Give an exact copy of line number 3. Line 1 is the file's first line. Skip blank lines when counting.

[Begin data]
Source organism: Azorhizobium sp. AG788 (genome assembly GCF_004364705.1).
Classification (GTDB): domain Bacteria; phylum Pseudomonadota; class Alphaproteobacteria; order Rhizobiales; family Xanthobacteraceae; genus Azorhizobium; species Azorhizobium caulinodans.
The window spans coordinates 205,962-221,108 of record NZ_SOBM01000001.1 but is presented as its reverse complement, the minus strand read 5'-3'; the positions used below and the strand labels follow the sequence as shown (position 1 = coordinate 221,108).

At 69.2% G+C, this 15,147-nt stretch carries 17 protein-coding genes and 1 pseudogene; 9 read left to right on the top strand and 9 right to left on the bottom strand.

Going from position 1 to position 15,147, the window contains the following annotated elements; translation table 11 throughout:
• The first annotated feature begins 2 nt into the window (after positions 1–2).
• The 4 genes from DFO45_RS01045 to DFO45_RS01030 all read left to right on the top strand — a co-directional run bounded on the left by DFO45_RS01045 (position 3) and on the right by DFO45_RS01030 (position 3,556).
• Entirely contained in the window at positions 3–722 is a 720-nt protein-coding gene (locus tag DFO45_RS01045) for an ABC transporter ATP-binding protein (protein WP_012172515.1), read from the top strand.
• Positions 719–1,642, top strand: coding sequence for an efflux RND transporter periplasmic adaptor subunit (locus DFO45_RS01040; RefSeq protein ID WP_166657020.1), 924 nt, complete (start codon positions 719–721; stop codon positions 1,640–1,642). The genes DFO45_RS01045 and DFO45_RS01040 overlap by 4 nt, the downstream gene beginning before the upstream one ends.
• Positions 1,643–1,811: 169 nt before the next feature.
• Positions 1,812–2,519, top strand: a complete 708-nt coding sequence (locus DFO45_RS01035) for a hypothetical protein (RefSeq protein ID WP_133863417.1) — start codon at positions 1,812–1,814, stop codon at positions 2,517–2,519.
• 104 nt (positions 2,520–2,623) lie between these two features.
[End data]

The window spans coordinates 205,962-221,108 of record NZ_SOBM01000001.1 but is presented as its reverse complement, the minus strand read 5'-3'; the positions used below and the strand labels follow the sequence as shown (position 1 = coordinate 221,108).